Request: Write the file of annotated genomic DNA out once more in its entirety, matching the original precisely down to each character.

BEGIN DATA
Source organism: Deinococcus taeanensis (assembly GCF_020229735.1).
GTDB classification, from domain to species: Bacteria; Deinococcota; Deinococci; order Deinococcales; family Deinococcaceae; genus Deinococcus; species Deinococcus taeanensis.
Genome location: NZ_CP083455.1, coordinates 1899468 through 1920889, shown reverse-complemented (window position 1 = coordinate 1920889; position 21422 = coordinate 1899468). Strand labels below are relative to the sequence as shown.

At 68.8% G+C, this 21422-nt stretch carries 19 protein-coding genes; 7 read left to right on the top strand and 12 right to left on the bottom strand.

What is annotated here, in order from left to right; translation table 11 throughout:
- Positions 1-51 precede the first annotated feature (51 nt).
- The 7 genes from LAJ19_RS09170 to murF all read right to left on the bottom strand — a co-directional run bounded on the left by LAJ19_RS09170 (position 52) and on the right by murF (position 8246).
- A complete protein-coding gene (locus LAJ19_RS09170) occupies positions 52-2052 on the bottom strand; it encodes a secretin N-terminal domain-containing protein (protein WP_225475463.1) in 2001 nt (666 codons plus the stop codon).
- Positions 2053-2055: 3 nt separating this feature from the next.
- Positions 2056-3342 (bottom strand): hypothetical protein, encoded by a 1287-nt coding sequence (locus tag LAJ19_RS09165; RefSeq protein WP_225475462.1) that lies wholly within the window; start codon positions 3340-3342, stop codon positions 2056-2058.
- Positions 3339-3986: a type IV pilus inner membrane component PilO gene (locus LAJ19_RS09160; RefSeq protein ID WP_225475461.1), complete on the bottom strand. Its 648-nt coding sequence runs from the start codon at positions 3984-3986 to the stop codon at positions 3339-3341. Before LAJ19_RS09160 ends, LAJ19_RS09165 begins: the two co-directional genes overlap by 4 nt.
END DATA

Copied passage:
Source organism: Deinococcus taeanensis (assembly GCF_020229735.1).
GTDB classification, from domain to species: Bacteria; Deinococcota; Deinococci; order Deinococcales; family Deinococcaceae; genus Deinococcus; species Deinococcus taeanensis.
Genome location: NZ_CP083455.1, coordinates 1899468 through 1920889, shown reverse-complemented (window position 1 = coordinate 1920889; position 21422 = coordinate 1899468). Strand labels below are relative to the sequence as shown.

At 68.8% G+C, this 21422-nt stretch carries 19 protein-coding genes; 7 read left to right on the top strand and 12 right to left on the bottom strand.

What is annotated here, in order from left to right; translation table 11 throughout:
- Positions 1-51 precede the first annotated feature (51 nt).
- The 7 genes from LAJ19_RS09170 to murF all read right to left on the bottom strand — a co-directional run bounded on the left by LAJ19_RS09170 (position 52) and on the right by murF (position 8246).
- A complete protein-coding gene (locus LAJ19_RS09170) occupies positions 52-2052 on the bottom strand; it encodes a secretin N-terminal domain-containing protein (protein WP_225475463.1) in 2001 nt (666 codons plus the stop codon).
- Positions 2053-2055: 3 nt separating this feature from the next.
- Positions 2056-3342 (bottom strand): hypothetical protein, encoded by a 1287-nt coding sequence (locus tag LAJ19_RS09165; RefSeq protein WP_225475462.1) that lies wholly within the window; start codon positions 3340-3342, stop codon positions 2056-2058.
- Positions 3339-3986: a type IV pilus inner membrane component PilO gene (locus LAJ19_RS09160; RefSeq protein ID WP_225475461.1), complete on the bottom strand. Its 648-nt coding sequence runs from the start codon at positions 3984-3986 to the stop codon at positions 3339-3341. Before LAJ19_RS09160 ends, LAJ19_RS09165 begins: the two co-directional genes overlap by 4 nt.